(LONG) response to files filled with nulls

From: brossard@litsun.epfl.ch
Date: Sun Apr 01 1990 - 05:25:28 CDT

        First of all, the quality of responses more than makes up for
having to go through 10-15 e-mail a day from sun-managers, thanks to all
those who answered.
    Upon copying (with cp?, and tar) files/directories, sometime file
contents get replaced with nulls. The files stay the same sizes, they
are NO errors reported, but when we try to use the file, we realize that
they are void of contents. fsck reports no problems.
--->>>> The original file ALSO (sometimes ? all the time ?) sees its
--->>>> contents vanish. But no directories lost yet, just files.
    We are NOW running all rw partitions using hard mounts, although I
have been told that this should have no impact. Also we do not use
    Our configuration (in case that helps anybody at SUN working on this
problem), all running 4.0.3:
        SUN 3/260 with 2x688MBytes SMD drives,
        2 x SUN 3/60 with disks, (one mounts /usr via nfs)
        8 x SUN 3/60 diskless.
    We had no problems while our 3/60's with disk were running 3.5.
To quote Kevin R. Underriner:
> A call to Sun produced the reply that this was a known bug that has been
> assigned highest priority.
    The patch tape "NFS file corruption patch tape version 2.0" addresses
a number of known problems and seems to reduce the number of occurences
of this problems.
    The most pertinent info came from Mark Morrissey:
From: Mark Morrissey <markm@bit.uucp.fr>
I just saw your note regarding null-filled files. You are indeed
correct. The problem _is_ an NFS problem. We have been working
with Sun for over a year on a solution. You should request a copy
of NFS Patch Tape 2.0 from your local office. This should help
alleviate the problem, but will not cure it :-(. We are working
with senior Sun engineers and the Customer Service Escalation team
to resolve the problem.
Try the patch tape and then see if things are bearable. When we get
a good fix and receive official notice that is is available, we will
post to sun-managers.
good luck!
Mark Morrissey email: ...harvard!ogicse!bit!markm
Unix Systems Administrator -or- bit!markm@cse.ogi.edu
Bipolar Integrated Technology -or- (503) 629-5490
    I'm not including all the replies I got, but thanks for all of them.
note that included below is a copy of the
--->>> description of the patch
mentionned above, Jay Lessert included it with his e-mail.
Lines starting with AB> are my comments.
Bengt Skyllkvist - Sun Sweden <bengts@sweden.sun.com>
From: Hal Stern - Consultant <halstern@sun.com>
this is a known problem with NFS and the VM system in SunOS 4.0.
there are a number of open bugid's on it.
in the case you describe, it's possible for a write to fill in a
disk block with a "hole" (which becomes nulls) if the partition
holding the block is full.
the *best* solution is to upgradeto sunos 4.1 as soon as you can.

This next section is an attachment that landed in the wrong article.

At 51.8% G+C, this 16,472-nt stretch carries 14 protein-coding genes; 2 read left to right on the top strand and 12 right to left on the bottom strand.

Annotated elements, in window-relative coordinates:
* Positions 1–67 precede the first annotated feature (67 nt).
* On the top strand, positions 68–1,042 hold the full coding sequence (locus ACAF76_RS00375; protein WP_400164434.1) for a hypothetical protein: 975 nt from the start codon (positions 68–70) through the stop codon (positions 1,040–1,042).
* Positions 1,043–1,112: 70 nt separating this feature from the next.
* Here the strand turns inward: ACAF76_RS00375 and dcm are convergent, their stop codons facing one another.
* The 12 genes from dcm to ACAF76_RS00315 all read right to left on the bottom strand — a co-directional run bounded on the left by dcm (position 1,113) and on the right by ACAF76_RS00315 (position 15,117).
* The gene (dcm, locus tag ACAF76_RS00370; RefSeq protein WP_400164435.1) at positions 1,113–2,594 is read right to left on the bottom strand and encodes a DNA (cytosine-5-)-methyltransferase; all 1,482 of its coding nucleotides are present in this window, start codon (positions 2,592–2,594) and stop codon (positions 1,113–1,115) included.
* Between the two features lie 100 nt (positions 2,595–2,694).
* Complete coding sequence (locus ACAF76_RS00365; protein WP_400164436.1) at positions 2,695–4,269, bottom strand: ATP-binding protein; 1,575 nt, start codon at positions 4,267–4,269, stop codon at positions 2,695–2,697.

--hal stern
  sun microsystems
  northeast region consulting group
AB> I have had problems with full partitions, but it has also occured
AB> on partitions that weren't.
AB> As for upgrading to 4.1-beta (which we have), if the problem hasn't
AB> a solution yet for 4.0, chances are that they haven't been fixed for 4.1
From: kevin%idacrd@Princeton.EDU (Kevin Underriner)
Last year, we were experiencing the same problem. It was very intermittent.
A call to Sun produced the reply that this was a known bug that has been
assigned highest priority.
Around a month ago we received a patch tape for some NFS binaries. Sun said
this may clear things up, but they weren't sure. We haven't seen the problem
since then, however we were seeing it so intermittently, this doesn't mean
Try another Sun rep. See if you can get the patch for the NFS binaries.
Kevin R. Underriner (609) 924-4600
IDA/CCRP kevin%idacrd@princeton.edu
Princeton, NJ USA
From: Jay Lessert <jayl@bit.uucp.fr>
Sounds like bugid 1026933, "NFS confused file", no fix, no patch, "#1 priority
bug inside Sun". (I actually have reason to believe that last, BTW).
Actually, there is a patch, which we are running, which had zero effect.
I'm told that at least one other site sees a 2-3X reduction in number of
read errors when running the patch. This patch (actually a set of patches
which addresses a number of other problems as well) is called: "NFS file
corruption patch tape version 2.0". I've included a description of the
patchset at the end of this message.
AB> Note that this a different problem that we've heard about in the past:
AB> contents of files are intermixed. We are seeing no read errors and
AB> we've had no confused files -> just "empty" ones.
It can happen on *any* Sun client, but is apparently extremely dependent on
data/activity/phase-of-moon/etc. We've seen it happen at least once on every
piece of Sun hardware running 4.0.X we have, except 3/50's. (4/280, 4/60, 3/260
When it happens here, it acts like a "mode"; that is, the affected client
will start seeing NFS read corruption on reads from all servers (randomly,
though, not consistently).
What we see on the client is that:
   An NFS read will be partially or totally replaced with what appears to